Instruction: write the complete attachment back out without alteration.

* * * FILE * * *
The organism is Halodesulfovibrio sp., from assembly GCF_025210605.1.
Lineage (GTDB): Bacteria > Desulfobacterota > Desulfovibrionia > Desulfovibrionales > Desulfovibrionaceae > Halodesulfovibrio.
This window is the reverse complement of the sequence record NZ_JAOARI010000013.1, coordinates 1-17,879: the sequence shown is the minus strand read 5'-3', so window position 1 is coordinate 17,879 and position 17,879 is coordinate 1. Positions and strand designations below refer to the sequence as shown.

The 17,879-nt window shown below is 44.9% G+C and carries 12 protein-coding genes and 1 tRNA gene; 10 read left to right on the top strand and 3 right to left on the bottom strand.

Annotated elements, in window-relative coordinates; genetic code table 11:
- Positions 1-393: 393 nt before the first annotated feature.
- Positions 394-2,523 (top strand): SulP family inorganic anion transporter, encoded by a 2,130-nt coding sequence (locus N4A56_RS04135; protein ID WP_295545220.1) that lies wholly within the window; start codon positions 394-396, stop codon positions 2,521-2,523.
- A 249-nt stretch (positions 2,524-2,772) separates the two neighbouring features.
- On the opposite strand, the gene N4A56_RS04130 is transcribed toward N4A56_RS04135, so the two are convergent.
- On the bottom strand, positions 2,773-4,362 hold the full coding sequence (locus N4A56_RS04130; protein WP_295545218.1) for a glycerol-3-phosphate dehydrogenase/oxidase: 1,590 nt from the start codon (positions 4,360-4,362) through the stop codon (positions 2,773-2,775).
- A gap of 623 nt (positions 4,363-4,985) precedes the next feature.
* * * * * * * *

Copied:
The organism is Halodesulfovibrio sp., from assembly GCF_025210605.1.
Lineage (GTDB): Bacteria > Desulfobacterota > Desulfovibrionia > Desulfovibrionales > Desulfovibrionaceae > Halodesulfovibrio.
This window is the reverse complement of the sequence record NZ_JAOARI010000013.1, coordinates 1-17,879: the sequence shown is the minus strand read 5'-3', so window position 1 is coordinate 17,879 and position 17,879 is coordinate 1. Positions and strand designations below refer to the sequence as shown.

The 17,879-nt window shown below is 44.9% G+C and carries 12 protein-coding genes and 1 tRNA gene; 10 read left to right on the top strand and 3 right to left on the bottom strand.

Annotated elements, in window-relative coordinates; genetic code table 11:
- Positions 1-393: 393 nt before the first annotated feature.
- Positions 394-2,523 (top strand): SulP family inorganic anion transporter, encoded by a 2,130-nt coding sequence (locus N4A56_RS04135; protein ID WP_295545220.1) that lies wholly within the window; start codon positions 394-396, stop codon positions 2,521-2,523.
- A 249-nt stretch (positions 2,524-2,772) separates the two neighbouring features.
- On the opposite strand, the gene N4A56_RS04130 is transcribed toward N4A56_RS04135, so the two are convergent.
- On the bottom strand, positions 2,773-4,362 hold the full coding sequence (locus N4A56_RS04130; protein WP_295545218.1) for a glycerol-3-phosphate dehydrogenase/oxidase: 1,590 nt from the start codon (positions 4,360-4,362) through the stop codon (positions 2,773-2,775).
- A gap of 623 nt (positions 4,363-4,985) precedes the next feature.